Wednesday, May 20, 2009
South America is my favorite continent. Venezuela, Colombia, Ecuador, Peru, Bolivia, Chile, Argentina, Brazil, Paraguay, I have visited them all, and all of them repeatedly. In many ways they are as different from each other as they are, in other ways, similar. Grandiose and varied landscapes, warm-hearted people, fascinating cultures, archaeology, they have them all, each in their own way.
Except for Colombia and Ecuador, Peru is the one I know best. I have travelled to Peru so many times since 1971 that I could not say how many if my life depended on it. I was there last in June 2007, when covering the pre-Inca Chachapoya culture for Archaeology magazine (Archaeology January-February 2008).
The number, variety, and grandeur of Peru’s archaeological sites have no match on the continent. And with Argentina, it also has the best food. I have eaten well there even in the most remote villages. So I was rather surprised the morning that an old lady in black served me dirty milk in a big grubby bowl.
I had spent the night on her farm while traveling horseback across parts of the Andes Mountains with a Morochuco cattle herder to guide me cross-country. He had lost his way, and when we had asked the old lady for help, she had told us to wait until the next morning, when her nephew would guide us out of there. It was late anyway.
The woman had served my friend a much smaller bowl of dirty milk, and as hot milk nauseates me, and my friend Jose could never get enough of it, I had suggested that we exchange bowls. That had enraged the woman, who had thrown us out and cursed me.
“Uneducated Gringo!” she shouted as Jose and I rode away, “May you get lost, suffer scorching thirst, and meet bandits.” Curiously, all her wishes came through within a few days.
To read the story, please go to my website (www.victorenglebert.com), and read the article titled (how else?) Cursed.
Tuesday, May 12, 2009
Traveling far from the beaten path has sometimes forced me to play doctor. That can be problematic. First, how do I persuade my own doctor to prescribe me enough pills to help a few people? Besides, a few pills are never enough, for once I start medicating people, the procession of would-be patients never ends. And how do I pay for them? They’re expensive, and nobody helps me with the bill. Years ago, magazines paid for my travel expenses. But not any more.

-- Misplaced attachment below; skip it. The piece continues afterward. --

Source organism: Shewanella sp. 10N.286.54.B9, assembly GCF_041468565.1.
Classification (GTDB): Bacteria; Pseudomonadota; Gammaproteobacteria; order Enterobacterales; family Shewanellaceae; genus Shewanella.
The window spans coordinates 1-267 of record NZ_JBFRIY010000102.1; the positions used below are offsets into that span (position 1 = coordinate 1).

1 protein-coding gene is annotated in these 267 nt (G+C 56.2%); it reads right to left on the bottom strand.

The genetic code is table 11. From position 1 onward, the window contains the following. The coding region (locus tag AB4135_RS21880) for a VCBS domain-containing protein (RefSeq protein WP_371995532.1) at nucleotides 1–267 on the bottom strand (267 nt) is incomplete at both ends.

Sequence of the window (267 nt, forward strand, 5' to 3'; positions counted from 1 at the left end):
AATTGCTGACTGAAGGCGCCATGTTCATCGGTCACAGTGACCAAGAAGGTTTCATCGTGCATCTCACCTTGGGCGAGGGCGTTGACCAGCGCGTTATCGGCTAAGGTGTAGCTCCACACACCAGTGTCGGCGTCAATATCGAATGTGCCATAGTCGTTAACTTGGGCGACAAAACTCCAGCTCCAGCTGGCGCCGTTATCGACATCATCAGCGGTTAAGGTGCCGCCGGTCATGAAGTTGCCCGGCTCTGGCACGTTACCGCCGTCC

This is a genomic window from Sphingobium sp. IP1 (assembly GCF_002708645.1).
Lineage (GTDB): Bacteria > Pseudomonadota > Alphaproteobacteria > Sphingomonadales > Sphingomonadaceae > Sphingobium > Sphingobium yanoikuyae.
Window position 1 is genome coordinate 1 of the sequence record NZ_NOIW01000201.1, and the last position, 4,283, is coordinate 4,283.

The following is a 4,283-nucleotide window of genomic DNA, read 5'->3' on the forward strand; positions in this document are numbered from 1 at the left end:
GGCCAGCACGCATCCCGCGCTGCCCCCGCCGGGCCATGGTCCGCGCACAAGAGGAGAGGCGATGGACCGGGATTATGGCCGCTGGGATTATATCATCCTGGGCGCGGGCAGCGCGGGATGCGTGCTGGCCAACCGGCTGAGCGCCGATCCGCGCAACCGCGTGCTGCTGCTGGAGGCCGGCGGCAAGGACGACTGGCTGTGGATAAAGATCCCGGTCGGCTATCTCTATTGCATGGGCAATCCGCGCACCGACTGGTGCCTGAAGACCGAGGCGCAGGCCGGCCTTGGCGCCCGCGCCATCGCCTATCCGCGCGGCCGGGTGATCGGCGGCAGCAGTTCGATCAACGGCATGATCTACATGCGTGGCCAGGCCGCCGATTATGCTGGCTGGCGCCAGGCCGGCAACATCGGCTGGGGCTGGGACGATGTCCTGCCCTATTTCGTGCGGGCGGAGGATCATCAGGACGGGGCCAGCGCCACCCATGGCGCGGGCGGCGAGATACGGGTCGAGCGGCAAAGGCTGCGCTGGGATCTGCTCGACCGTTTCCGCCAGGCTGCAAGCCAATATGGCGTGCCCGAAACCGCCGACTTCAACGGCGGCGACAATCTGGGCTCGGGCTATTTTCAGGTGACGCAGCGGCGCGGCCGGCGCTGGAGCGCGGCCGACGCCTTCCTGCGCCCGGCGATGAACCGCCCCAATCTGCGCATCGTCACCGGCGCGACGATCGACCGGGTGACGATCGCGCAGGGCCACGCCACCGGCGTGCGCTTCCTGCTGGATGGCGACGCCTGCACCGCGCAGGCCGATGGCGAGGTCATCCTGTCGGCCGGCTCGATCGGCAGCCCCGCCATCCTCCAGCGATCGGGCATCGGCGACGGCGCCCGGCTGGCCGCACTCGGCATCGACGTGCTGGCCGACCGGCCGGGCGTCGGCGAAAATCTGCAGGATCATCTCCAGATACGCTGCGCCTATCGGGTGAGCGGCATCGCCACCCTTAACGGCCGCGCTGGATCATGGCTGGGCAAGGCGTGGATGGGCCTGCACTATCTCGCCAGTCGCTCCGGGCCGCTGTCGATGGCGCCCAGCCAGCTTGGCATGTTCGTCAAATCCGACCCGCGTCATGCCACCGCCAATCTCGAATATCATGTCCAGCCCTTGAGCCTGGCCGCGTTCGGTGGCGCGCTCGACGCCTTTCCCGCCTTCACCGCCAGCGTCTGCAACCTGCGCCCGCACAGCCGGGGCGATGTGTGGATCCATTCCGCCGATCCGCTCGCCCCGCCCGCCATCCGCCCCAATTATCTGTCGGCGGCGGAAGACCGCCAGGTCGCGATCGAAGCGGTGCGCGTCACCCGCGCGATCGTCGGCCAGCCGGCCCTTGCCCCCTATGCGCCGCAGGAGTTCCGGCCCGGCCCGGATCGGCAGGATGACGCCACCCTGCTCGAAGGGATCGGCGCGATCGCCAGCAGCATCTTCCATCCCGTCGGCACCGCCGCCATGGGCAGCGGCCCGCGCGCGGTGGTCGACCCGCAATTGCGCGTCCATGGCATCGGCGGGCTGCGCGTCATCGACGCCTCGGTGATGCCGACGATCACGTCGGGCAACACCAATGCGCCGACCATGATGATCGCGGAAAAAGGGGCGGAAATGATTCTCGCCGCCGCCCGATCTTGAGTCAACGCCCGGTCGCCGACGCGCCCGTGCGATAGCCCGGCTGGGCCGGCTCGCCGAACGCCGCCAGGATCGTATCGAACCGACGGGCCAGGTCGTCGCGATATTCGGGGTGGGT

When I was younger and foolish, I traveled light and did not bother carrying as much as aspirins with me. I thought I’d never die. I went on two 30-day camel journeys across the Sahara that way. That did not stop people to bring their sick relatives to me. Once it was a little Sahara Tuareg girl who had a small stone lodged inside her ear. Over time the flesh had grown over it. In another Tuareg camp it was a boy who had had the tip of his penis accidentally chopped off when circumcised. In Ethiopia’s Danakil Depression, a Danakil nomad also showed me his penis. It was rotten with infection.
I could have done nothing for those people if I had carried any drugs. I may not have been able to do much for myself if I had been in their shoes. And there’s always the danger that if you give a couple of aspirins to someone with high fever, and that person dies during the night, that you will be accused of the death.
However, when traveling across Borneo once, I made sure that I was carrying enough medicines for myself. I had no idea how long I would be living in the jungle, and the environment would be less healthy than that of the Sahara. My isolation among primitive tribes ended up lasting four months, and if anyone in my family had died meanwhile, that person might have been long buried by the time I got back home. It made me wonder how many relatives Marco Polo never saw again during his long years of travels.
When, somewhere in the middle of the island, a middle-aged man came to show me a large greenish wound in the middle of an awfully swollen forearm, I knew I had to try to help him. While hunting, a wild pig had bitten him, and his wound had festered for some time.
I was carrying four disposable syringes and antibiotic. I had never before given anyone an injection, but the needle got into his buttock as if through butter. I boiled the needle for possible reuse.